Yesterday, the South China Morning Post published an article by Sam Agars titled, Team China show their AFL spirit by playing Hong Kong Dragons. The original article can be viewed by clicking here. It is also reproduced below.
On the biggest day of the Australian Rules Football calendar, the Australian Football League’s grand final day, Hong Kong got a first-hand look at the sport as it continues to grow in China.
As part of their partnership with AFL side Port Adelaide, Team China are visiting Hong Kong, fresh off their first international victory at the AFL International Cup in Melbourne last month.
China and the Hong Kong Dragons played out a precursor to Saturday’s AFL decider between Sydney and Hawthorn which saw the Dragons win 8.7 (55) to 5.6 (36), before the Chinese team were guests of honour at Hong Kong Football Club’s grand final lunch.
The Dragons proved too skilful and smart for the speedy and agile Chinese.
Australian Rules was first played in China in 2006.
“In the beginning, it was a chance to go abroad, know more foreigners and practise English,” Team China manager Zhang Hao said.
“But as time went on, everyone began to love the sport and we are passionate about the sport.”
According to Zhang, there are between 100 and 200 players in Guangdong, with the majority of Team China studying at the Guangzhou Sport University.
China has two teams in the South China AFL – the Guangzhou Seagulls and the Guangzhou Scorpions – with most of the Chinese international side sourced from the Scorpions.
Despite growth remaining relatively slow, Zhang has high hopes for Aussie Rules in China.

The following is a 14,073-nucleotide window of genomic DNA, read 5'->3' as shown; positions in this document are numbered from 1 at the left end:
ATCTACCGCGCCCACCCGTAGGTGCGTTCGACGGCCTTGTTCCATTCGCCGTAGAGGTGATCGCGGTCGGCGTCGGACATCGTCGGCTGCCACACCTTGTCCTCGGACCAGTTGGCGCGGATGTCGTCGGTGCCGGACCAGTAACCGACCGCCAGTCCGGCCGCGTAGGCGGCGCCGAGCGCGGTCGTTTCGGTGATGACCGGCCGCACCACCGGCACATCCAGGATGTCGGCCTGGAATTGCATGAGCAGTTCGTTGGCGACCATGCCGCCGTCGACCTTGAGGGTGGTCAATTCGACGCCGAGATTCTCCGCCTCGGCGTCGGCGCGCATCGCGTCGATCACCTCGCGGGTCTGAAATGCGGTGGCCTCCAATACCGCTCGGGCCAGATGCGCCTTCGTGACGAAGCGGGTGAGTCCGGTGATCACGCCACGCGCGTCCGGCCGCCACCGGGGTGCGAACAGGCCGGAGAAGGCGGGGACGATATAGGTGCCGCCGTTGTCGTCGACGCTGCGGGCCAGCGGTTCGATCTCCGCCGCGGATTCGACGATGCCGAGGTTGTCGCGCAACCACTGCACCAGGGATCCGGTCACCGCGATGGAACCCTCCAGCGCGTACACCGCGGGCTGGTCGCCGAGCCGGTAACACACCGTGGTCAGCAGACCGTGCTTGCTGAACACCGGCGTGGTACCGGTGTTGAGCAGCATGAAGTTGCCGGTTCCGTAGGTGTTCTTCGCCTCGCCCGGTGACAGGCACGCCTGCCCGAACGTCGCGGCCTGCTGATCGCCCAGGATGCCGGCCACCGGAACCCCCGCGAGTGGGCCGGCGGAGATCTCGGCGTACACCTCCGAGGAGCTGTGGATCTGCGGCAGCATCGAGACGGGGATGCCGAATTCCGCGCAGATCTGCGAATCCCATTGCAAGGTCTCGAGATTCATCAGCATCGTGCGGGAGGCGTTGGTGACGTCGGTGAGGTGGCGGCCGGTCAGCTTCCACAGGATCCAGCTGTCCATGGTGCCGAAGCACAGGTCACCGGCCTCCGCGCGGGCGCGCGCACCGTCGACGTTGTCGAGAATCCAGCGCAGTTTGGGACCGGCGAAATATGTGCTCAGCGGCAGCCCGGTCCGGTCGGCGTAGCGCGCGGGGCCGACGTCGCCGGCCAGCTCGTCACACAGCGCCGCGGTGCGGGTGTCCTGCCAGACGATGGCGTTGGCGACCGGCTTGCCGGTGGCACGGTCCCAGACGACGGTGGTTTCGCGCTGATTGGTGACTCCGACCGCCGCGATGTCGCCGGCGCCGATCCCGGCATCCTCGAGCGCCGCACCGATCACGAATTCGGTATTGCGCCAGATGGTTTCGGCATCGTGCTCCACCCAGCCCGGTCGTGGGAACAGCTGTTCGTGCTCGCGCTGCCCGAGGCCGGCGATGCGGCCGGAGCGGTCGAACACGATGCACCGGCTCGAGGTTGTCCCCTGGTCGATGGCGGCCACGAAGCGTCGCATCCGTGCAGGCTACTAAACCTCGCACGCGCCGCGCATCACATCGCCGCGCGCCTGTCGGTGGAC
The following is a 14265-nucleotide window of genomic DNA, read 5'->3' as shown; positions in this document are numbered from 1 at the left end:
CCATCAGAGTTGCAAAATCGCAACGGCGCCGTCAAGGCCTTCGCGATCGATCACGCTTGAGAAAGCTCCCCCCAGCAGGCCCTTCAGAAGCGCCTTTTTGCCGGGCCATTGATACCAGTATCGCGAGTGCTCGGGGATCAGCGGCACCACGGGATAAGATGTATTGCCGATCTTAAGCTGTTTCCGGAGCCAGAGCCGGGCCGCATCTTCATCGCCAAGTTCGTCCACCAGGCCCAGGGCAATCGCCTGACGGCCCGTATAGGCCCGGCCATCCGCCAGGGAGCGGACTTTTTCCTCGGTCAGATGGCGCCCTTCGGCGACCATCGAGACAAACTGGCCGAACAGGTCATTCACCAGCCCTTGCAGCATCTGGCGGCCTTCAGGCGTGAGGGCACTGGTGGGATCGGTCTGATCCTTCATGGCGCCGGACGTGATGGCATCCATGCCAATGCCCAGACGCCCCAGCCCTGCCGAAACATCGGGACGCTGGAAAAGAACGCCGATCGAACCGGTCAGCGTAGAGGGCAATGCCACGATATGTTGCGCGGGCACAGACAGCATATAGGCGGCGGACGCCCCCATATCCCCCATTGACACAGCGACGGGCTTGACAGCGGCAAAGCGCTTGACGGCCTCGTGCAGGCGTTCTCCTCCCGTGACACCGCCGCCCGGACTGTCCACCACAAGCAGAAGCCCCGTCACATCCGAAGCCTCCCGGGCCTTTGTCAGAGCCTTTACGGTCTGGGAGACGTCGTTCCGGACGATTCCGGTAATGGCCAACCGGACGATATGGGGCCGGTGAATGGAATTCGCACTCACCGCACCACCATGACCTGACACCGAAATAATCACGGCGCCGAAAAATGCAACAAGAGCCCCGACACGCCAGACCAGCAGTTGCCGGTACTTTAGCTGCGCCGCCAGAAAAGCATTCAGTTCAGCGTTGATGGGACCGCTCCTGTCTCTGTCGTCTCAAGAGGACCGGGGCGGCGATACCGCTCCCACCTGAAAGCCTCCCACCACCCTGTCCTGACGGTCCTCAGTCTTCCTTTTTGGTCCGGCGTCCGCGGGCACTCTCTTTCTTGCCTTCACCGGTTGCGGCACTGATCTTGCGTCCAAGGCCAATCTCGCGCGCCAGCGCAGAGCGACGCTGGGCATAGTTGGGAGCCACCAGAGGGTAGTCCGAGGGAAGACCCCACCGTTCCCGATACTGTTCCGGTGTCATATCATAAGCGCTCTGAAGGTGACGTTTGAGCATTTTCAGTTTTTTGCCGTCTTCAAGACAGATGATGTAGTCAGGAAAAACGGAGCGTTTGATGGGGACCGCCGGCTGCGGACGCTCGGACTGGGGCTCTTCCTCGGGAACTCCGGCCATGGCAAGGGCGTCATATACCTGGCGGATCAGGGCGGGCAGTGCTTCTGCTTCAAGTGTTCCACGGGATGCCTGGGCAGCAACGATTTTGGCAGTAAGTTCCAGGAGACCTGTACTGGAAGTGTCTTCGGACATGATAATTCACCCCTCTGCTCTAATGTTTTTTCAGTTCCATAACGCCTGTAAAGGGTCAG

“I hope in future we can find some talented players that can maybe play in the AFL [in Australia],” Zhang said.
Port Adelaide has identified the potential of expanding its brand into China after creating an affiliation with Team China earlier in the year.
“Our strategy, put broadly around the club, is that we want to grow our brand and grow our business,” said Port’s general manager of marketing and consumer business Matthew Richardson, who was present at the match.
“Team China is self-funded and they didn’t have enough money to come to the International Cup, so we sponsored them and brought them to Australia.
“There is a lot of positive energy and interest surrounding AFL in China.”
The Dragons, founded in 1990, have over 70 playing members and have three sides that play in the six-team SCAFL, with the main season running between January and June.
To read the original article, click here.
To see more articles about AFL Asia’s clubs that have been published in the media, click here.